One thing a U.S. expat in Mexico should know is that the country is strict in its efforts to curb profit shifting and strengthen tax compliance. Already in recession before the pandemic, COVID caused the country’s economy to contract by 18.9%.
Mexico is considering a more aggressive approach to both multinational and domestic taxpayers to mitigate the loss of revenue. The government has set its eyes on potential sources of income, such as the food, steel, cars, pharmaceutical, mining, energy, and retail sectors.
The economy of the country was supposedly on the road to recovery before the pandemic struck. Part of that recovery is a tax reform enacted in September 2019. Among the new policies introduced is the 10% tax on agricultural, commercial, industrial, and service activities.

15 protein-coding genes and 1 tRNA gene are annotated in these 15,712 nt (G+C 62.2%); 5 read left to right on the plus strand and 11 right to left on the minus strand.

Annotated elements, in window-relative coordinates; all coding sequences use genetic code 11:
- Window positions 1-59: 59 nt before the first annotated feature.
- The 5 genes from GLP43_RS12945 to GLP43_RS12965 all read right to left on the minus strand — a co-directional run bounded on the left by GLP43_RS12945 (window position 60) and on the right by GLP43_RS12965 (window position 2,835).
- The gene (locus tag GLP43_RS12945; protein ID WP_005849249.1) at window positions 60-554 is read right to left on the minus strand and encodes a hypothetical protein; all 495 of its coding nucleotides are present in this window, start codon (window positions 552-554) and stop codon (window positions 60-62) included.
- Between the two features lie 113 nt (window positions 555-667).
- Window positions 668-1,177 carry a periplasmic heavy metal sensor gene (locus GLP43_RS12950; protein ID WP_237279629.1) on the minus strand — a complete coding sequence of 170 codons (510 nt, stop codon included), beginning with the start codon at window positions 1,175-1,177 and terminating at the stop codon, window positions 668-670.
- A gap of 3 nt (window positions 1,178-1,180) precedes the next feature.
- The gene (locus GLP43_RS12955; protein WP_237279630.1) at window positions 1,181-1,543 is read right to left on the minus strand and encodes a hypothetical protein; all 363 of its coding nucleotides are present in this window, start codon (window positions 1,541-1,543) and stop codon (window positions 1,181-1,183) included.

A stipulation most relevant to expats is the 15% non-resident tax on income, profits, and benefits from rendered services.
Because of COVID-19, certain tax related activities were either suspended or delayed, such as the filing of tax returns. No significant shifts in tax policies are in the offing.
Latin American Taxation from the Top
Now let’s delve deeper into some of the trends mentioned in the previous section.
1. Going Global – Various tax shifts confront foreign-owned companies in Latin America. Those are informed by both local and foreign tax rules, all aimed at curbing profit shifting and base erosion. As a result, the region is increasingly becoming tax-effective.
2. Foreign Direct Investments (FDI) – In 2018, FDI inflows to Latin America reached $184.3 billion, amounting to a 13.2% growth from the previous year. The largest FDI shareholders are Brazil, Mexico, Argentina, Colombia, and Panama. The U.S. being the LAC countries’ biggest FDI source means President Biden’s tax policies will inform the conduct of business in the region.